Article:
I was thinking...
Looking back and looking ahead is an interesting balance. Looking back should inform the looking ahead. I am grateful that my rear-view mirror is small compared to my windshield…a great metaphor for life and for ministry. When looking back is larger than looking ahead, there rises the potential for frustration and a cycle of analysis that can paralyze the most well intended church community.
During these days of pandemic and live stream worship, with in-person worship slowly coming back into focus, it is important to keep the rear-view mirror and the windshield in proper perspective. Looking back should inform looking ahead, however, in our present context, looking back could prove not as helpful. Why? Because our world has changed. To look back at facts that no longer have bearing is a crook of the neck that potentially brings little focus for the road ahead.
I celebrate the value of my past, but as an Easter believer, I always believe the best days are ahead…maybe you do too. I am grateful for those who have invested in my life and who have been used by God to help shape me, but if I don’t return the favor and invest in others and offer myself as an instrument of God’s in the shaping of others, then I have wasted what has been done on my behalf. I have been a poor steward of my life.
I had an awakening one day during my prayer time around the turn of the century. I awoke to the fact that the United Methodist Church does NOT have as much a theological issue as it has and continues to wrestle with an ecclesiological issue. Theologically, we believe in God, Jesus, and the Holy Spirit and all the power found therein. Where we often miss the boat is in our misunderstanding of our ecclesiology, the purpose of the church. We tend to forget the meaning of our vows of discipleship as we offer our complete commitment to a particular church community. We forget that at that very moment church becomes no longer about us. It instantly and forever becomes about others. The church is about reaching the lost, broken, and hopeless with the good news of a God that loves so much that this God would offer an only child as a gift of salvation for the world. The church is not a place just for family gatherings and the celebrating of traditions. It is an instrument to win the world to hope.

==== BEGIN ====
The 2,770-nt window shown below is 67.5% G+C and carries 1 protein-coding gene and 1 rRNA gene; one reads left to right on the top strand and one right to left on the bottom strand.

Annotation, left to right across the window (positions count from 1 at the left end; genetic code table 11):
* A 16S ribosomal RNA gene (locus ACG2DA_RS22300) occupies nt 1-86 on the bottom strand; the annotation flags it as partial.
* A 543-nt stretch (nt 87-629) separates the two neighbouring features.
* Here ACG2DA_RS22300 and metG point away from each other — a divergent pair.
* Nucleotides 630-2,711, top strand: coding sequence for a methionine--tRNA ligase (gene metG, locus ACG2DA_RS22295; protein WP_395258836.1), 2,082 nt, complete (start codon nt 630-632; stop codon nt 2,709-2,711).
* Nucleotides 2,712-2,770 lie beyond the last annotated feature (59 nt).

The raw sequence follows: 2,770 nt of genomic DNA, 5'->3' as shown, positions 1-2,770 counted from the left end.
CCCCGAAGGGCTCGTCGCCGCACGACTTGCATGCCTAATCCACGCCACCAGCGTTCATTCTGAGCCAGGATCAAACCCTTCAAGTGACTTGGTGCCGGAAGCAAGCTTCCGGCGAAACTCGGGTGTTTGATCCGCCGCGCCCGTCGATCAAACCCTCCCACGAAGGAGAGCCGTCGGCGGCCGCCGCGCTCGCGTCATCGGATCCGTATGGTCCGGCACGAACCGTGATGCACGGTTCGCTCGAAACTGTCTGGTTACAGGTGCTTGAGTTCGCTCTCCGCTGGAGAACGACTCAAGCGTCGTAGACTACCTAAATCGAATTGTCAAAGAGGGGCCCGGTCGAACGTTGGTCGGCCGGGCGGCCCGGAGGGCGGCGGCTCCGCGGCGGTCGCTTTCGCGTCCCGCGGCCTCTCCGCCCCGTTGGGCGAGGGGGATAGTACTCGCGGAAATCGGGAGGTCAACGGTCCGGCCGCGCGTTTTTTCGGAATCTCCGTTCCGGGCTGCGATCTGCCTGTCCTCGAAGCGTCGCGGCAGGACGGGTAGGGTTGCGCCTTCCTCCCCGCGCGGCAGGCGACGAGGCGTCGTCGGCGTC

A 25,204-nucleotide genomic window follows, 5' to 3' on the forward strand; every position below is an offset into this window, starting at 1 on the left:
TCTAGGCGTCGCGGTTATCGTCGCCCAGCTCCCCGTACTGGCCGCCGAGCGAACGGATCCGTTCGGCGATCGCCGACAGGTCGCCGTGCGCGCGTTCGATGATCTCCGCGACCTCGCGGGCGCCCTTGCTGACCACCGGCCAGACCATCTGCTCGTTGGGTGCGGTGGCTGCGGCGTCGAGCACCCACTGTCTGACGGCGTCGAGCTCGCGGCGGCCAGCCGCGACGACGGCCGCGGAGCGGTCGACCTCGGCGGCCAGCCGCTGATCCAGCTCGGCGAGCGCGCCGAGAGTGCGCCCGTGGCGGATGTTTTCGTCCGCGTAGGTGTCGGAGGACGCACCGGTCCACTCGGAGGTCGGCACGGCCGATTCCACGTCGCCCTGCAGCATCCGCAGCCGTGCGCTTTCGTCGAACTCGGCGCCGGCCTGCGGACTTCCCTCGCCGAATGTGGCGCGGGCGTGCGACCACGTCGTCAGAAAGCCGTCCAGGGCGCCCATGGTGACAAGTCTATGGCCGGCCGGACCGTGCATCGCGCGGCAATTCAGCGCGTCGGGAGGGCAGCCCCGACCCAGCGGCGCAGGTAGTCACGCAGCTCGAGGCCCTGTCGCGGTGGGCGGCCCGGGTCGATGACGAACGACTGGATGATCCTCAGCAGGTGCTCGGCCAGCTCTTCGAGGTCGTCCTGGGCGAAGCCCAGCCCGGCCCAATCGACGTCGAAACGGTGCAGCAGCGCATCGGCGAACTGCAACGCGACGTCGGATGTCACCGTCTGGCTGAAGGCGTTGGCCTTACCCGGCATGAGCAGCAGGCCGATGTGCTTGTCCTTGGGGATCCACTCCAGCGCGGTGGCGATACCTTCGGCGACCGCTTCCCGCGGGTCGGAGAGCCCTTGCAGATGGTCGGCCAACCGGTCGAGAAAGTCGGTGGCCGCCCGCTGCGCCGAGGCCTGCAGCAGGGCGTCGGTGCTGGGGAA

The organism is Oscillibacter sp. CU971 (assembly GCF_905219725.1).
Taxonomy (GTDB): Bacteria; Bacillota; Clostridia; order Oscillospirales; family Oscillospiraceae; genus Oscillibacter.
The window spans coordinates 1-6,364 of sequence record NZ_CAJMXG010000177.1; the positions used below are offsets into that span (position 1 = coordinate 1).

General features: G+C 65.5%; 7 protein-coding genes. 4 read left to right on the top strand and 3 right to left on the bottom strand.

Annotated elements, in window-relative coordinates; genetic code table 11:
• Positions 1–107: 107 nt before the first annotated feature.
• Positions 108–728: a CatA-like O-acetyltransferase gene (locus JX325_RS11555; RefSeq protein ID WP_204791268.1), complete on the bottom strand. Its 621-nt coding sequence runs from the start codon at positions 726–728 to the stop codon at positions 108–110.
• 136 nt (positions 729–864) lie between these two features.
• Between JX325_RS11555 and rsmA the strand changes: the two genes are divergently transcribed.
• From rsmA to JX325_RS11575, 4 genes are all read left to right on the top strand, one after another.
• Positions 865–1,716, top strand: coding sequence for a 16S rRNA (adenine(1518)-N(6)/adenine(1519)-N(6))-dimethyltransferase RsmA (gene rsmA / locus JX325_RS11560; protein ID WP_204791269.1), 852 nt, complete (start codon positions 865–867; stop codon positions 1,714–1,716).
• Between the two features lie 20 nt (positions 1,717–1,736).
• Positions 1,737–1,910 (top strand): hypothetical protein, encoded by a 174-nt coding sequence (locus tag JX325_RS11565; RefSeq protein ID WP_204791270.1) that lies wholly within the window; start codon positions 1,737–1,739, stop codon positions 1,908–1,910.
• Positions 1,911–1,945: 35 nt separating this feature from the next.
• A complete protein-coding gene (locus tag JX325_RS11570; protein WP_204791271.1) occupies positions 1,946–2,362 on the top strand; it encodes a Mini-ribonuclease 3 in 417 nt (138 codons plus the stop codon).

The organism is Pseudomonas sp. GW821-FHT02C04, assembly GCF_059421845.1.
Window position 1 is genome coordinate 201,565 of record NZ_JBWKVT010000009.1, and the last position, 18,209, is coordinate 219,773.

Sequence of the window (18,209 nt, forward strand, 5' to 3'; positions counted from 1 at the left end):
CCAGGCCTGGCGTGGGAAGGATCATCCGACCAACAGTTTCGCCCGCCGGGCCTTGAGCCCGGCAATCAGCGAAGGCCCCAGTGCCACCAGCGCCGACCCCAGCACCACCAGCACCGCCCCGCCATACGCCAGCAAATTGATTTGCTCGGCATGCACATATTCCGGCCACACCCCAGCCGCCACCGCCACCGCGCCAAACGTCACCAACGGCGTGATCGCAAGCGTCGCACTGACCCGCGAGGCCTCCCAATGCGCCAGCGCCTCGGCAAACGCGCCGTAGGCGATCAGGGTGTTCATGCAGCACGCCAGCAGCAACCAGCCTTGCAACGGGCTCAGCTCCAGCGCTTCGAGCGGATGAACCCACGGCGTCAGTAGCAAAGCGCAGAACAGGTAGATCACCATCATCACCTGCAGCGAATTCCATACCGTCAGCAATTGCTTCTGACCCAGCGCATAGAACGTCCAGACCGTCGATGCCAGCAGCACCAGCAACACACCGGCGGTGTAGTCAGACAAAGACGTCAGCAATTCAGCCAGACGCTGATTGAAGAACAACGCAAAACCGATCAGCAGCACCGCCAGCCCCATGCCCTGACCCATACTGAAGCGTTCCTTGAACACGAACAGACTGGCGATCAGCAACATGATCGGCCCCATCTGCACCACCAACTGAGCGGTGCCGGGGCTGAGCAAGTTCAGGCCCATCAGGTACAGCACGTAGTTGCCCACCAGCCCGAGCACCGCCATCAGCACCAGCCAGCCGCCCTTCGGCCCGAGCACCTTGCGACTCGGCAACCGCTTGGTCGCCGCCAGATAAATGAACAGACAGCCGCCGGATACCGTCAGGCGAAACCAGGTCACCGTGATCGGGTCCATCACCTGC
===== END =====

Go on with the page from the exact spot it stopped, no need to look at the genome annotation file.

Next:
Jesus said it in so many ways but what often rings in my mind and heart are his words recorded in Luke 6 when he’s talking about forgiveness, “…give, and it will be given to you. A good measure, pressed down, shaken together, running over, will be put into your lap; for the measure you give will be the measure you get back.” (v. 38 NRSV)
Years ago, the church gave courageously and generously when it spoke into the issue of slavery. It was not a pleasant topic of discussion for many and there was division in the church, in the country and in the world. I’m grateful the church spoke up and spoke out. Many of my southern ancestors would not agree. If they were alive and kicking, there might be some kicking going on at the Thanksgiving table. Yet, I believe the voice of the church is critical to its purpose. Knowing when to speak, what to speak and how to speak is the challenge. This is a challenge that can only be conquered when assisted by the wind of the Holy Spirit at work in our individual lives, our church community and in our world community.
Look back, but only for an instant, because what lies ahead is where our work is located. It has been my experience that the church communities that have small rear-view mirrors and large windshields are the ones that are best in touch with their calling and their purpose.
How about your church? Is the rear-view mirror small or large? Is your community of faith exciting and thriving or is it lingering in a paralysis of analysis? I know there is a desire for all churches to excite and to thrive. Give and it shall be given back…
The Rev. Dr. Terry E. Walton
Executive Assistant to the Bishop